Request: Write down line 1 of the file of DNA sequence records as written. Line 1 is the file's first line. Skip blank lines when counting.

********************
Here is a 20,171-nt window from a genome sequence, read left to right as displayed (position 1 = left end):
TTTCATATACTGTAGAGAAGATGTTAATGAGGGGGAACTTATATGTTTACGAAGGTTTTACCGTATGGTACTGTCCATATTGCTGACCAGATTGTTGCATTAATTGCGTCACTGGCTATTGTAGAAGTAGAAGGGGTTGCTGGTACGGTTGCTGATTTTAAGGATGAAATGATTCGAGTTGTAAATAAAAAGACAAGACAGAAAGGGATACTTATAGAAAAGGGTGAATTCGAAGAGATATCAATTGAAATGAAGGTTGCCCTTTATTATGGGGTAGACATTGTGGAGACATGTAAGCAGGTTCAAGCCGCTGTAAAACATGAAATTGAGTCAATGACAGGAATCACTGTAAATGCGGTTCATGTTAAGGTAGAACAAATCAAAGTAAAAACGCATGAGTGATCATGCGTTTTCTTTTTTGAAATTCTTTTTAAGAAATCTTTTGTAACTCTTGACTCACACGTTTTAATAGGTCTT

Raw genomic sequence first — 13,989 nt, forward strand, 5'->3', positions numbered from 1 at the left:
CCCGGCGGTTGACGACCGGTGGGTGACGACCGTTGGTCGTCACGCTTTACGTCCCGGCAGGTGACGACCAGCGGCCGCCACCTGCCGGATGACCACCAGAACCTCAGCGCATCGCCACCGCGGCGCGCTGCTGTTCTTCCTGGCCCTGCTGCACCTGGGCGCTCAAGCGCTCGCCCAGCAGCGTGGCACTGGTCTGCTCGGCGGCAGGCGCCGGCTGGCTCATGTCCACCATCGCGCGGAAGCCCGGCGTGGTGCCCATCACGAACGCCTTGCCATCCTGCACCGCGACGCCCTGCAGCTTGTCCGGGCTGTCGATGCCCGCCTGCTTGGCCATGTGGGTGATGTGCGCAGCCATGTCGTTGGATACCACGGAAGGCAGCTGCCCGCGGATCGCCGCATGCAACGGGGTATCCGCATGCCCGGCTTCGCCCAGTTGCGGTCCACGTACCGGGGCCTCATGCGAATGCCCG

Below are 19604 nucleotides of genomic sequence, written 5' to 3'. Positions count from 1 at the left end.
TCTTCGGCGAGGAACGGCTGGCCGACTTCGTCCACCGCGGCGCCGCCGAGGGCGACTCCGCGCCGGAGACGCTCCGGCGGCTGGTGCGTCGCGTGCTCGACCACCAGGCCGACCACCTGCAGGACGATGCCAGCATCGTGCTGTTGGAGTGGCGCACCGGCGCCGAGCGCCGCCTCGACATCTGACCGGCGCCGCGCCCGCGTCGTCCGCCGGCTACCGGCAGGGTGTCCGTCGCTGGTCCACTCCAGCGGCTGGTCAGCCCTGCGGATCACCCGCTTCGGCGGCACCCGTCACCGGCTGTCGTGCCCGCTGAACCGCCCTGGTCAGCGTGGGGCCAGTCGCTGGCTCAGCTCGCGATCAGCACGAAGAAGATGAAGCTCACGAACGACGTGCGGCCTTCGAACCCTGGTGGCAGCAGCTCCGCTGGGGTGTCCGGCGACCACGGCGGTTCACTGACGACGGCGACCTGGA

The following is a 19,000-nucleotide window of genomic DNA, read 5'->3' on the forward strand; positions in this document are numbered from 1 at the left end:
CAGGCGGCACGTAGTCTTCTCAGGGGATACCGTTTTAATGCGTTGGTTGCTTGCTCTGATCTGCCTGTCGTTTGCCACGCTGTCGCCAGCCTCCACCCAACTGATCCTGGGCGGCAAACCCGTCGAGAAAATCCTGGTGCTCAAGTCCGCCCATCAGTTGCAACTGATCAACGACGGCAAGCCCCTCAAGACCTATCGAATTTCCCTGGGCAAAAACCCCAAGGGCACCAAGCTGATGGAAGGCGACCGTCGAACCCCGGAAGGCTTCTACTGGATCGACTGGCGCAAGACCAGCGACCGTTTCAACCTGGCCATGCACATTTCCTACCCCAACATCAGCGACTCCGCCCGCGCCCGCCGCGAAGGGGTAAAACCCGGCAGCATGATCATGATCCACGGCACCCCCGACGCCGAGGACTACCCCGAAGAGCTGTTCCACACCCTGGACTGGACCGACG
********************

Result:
Here is a 20,171-nt window from a genome sequence, read left to right as displayed (position 1 = left end):